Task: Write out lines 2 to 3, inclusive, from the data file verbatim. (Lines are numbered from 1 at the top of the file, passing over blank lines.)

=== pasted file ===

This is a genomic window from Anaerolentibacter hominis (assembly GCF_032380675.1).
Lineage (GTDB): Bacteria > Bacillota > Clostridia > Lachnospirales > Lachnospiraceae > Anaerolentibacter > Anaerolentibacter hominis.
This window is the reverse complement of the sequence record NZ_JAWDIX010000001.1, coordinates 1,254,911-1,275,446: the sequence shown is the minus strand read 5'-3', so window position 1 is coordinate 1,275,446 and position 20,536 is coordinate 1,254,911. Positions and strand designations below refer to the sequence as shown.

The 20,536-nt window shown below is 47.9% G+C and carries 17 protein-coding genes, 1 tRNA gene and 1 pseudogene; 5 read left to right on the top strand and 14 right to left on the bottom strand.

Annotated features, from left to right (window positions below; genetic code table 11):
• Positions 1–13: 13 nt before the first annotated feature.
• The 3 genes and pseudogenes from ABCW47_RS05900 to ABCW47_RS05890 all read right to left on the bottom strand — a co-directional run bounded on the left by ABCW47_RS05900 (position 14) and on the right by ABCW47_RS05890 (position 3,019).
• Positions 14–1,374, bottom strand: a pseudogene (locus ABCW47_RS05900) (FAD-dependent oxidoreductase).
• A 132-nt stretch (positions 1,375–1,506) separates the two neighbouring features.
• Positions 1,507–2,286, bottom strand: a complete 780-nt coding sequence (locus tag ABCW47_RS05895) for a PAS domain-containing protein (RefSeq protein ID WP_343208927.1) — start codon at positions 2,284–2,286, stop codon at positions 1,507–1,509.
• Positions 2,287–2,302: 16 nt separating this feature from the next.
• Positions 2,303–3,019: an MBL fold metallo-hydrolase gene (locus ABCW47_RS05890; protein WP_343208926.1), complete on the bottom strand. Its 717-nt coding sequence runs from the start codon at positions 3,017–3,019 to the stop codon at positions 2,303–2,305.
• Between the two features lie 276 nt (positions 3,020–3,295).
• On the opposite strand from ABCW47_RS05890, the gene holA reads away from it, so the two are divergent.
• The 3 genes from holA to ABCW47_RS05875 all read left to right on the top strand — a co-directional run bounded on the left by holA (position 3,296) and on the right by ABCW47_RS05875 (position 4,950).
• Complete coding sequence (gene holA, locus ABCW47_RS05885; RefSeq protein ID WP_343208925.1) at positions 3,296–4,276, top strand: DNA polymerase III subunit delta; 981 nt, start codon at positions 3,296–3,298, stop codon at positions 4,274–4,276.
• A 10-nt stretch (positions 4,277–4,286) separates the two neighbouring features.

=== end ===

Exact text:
Lineage (GTDB): Bacteria > Bacillota > Clostridia > Lachnospirales > Lachnospiraceae > Anaerolentibacter > Anaerolentibacter hominis.
This window is the reverse complement of the sequence record NZ_JAWDIX010000001.1, coordinates 1,254,911-1,275,446: the sequence shown is the minus strand read 5'-3', so window position 1 is coordinate 1,275,446 and position 20,536 is coordinate 1,254,911. Positions and strand designations below refer to the sequence as shown.